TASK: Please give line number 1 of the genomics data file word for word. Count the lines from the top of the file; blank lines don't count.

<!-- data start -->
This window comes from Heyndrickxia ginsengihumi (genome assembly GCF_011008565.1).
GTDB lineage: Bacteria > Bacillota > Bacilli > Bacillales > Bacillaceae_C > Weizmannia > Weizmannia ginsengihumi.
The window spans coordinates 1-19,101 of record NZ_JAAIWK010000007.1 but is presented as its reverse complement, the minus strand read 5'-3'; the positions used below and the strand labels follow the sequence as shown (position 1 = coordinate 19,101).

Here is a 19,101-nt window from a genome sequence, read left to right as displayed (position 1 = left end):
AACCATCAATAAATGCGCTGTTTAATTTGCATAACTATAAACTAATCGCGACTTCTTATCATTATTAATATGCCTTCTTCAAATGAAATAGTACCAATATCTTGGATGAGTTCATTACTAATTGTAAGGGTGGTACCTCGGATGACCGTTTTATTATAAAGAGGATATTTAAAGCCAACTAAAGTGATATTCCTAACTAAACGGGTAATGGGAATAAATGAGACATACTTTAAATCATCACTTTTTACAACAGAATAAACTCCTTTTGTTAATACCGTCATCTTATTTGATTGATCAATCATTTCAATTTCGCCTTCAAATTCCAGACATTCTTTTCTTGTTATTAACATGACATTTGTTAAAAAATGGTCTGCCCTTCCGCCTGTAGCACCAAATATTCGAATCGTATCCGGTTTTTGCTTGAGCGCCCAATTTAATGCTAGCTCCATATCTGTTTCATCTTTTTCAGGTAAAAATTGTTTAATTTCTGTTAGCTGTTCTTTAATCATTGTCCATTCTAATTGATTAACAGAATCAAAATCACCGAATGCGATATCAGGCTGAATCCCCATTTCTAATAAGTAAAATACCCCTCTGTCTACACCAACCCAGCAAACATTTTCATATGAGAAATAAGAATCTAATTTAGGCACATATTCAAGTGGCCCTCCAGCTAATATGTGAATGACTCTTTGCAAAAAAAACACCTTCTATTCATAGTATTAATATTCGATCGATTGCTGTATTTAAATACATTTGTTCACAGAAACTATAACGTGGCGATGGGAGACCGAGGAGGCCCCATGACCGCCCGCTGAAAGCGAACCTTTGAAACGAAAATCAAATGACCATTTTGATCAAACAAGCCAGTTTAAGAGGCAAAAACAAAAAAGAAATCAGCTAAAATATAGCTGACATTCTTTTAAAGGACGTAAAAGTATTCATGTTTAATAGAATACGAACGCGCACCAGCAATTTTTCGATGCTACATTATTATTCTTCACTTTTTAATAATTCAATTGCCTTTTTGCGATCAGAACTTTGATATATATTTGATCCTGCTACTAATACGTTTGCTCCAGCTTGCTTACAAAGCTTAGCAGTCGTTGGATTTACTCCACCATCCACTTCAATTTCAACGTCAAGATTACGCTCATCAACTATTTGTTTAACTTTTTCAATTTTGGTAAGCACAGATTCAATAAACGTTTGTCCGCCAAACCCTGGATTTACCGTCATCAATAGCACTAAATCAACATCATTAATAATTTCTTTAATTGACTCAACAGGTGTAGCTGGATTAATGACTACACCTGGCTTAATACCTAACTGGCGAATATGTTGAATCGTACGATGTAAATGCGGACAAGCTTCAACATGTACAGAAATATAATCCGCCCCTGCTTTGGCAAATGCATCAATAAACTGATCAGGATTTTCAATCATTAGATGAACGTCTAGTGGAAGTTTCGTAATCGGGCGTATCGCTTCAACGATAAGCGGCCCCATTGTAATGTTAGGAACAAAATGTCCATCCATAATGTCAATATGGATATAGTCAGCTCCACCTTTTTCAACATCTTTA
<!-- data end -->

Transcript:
This window comes from Heyndrickxia ginsengihumi (genome assembly GCF_011008565.1).